Photography

Photography for all: The Hot Shot camera changed the way Indians clicked

Illustration by Soham Sen/ThePrint

any decades before mobile phones made photography easy and comfortable for all, it was the hot-selling Hot Shot camera in the late 1980s that created a stir. Brand consultants say it brought in a sort of revolution –both in the field of photography and in Indian families by making the process simple.

Before aim-and-shoot mini Hot Shot cameras burst into the Indian urban imagination in 1987, photography was considered a serious business and was meant only for a skilled few. Family photographs were a production. You either had to visit the neighbourhood photo studio in your Sunday best or get hold of that one person in the family who had a good camera, skill and time.

The single lens reflex analog camera was heavy and unwieldy and more importantly, one needed to learn the art of photography. The humble instamatic Hot Shot camera managed to restrict the heavy, expensive, high profile single lens reflex (SLR) cameras to just the serious and professional photographers’ club. The Hot Shot camera introduced the “in a snap” system of taking photographs – just pointing and shooting.

A camera, once labelled as a luxury, premium product meant only for the rich, became a mass product, priced reasonably and aimed at all.

Available at Rs 75 in the 1980s, The Hot Shot cameras sold like hot cake, despite the sub-standard quality of photographs.

Candid, casual moments of families, couples and friends were now recorded with more ease and frequency.

“Hot Shot camera was all about capturing the moment more than the skill and quality of photographs, nobody bothered about the quality of the photographs,” said advertising and brand expert Santosh Sood. “It was no more about the perfect photograph, for that one had to go to a studio to get shot,” Sood noted.

Brand guru Harish Bijoor said it helped that the Hot Shot camera was armed with a strong brand name along with a successful advertising campaign.

The television commercial highlighted several threads and moods of life underlining how important it was to have a camera to capture these moments of life and preserve it. You didn’t need to strike a pose anymore. The new Hot Shot could catch you unawares at any time. It brought an element of informality and fun to family albums. The keyword in the jingle was ‘attack’ – it was an attack on the ritualistic formality of stiff camera poses. It was the precursor to the ‘Kodak moment’ phenomenon of the 1990s.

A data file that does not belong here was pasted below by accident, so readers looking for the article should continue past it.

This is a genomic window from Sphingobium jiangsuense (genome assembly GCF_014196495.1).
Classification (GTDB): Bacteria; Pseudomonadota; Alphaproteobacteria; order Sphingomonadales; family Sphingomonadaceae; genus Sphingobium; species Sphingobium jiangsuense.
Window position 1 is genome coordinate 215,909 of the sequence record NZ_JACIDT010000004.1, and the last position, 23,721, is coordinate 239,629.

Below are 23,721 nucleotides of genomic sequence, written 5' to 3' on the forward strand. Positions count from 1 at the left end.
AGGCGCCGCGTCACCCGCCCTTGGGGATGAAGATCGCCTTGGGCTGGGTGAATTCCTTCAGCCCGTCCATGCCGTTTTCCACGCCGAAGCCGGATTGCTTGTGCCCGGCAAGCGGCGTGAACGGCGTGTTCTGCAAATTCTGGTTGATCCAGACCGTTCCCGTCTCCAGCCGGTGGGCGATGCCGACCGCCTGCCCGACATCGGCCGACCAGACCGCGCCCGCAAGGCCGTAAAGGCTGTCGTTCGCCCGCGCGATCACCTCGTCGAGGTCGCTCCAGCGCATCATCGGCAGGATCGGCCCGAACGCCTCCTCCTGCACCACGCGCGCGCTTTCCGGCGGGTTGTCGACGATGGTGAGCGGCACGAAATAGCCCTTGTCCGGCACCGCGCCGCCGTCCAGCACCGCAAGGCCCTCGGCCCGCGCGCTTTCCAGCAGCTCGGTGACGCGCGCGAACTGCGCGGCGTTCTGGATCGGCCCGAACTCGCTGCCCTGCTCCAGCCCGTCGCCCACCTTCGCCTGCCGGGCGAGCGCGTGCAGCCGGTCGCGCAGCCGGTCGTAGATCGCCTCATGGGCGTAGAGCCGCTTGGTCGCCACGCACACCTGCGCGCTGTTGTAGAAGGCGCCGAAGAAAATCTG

The catchy ad showed people of all ages celebrating the vibrancy of life while being clicked on a Hot Shot camera. The jingle began with the word ‘attack’.

“Attack, I am a Hot Shot lady, I am a Hot Shot guy, and I play it cool…it’s loaded with fun, it’s easy to shoot, just pick up a camera, don’t give a hoot.”

It was called “the smallest little camera that money can buy”.

The commercial showed that it was now possible and fun to capture the imperfect and embarrassing moments at family get-togethers and parties.

Bijoor added that the Hot Shot camera paved the way for photo-centricity besides ushering in the somewhat narcissist culture of takings photos, rather than focusing on experiences.

“It was immensely gratifying for the younger generations. It was the Instagram of sorts way before Instagram came into being,” Bijoor said.

Simran Kohli, an IT professional who was gifted a Hot Shot camera on her 15th birthday said, “Earlier, you needed to know how to focus, setting the aperture, which itself was technical in nature and required skilled hands, but things changed and Hot Shot was for all.”

The camera was manufactured by Mumbai-based Photophone Ltd. The company produced the camera in 110 mm and 35 mm formats, as well as flash units and film rolls.

It was also around the same time that Polaroid cameras made their way into the Indian market. They were expensive and had the snob value. Not everybody had it.

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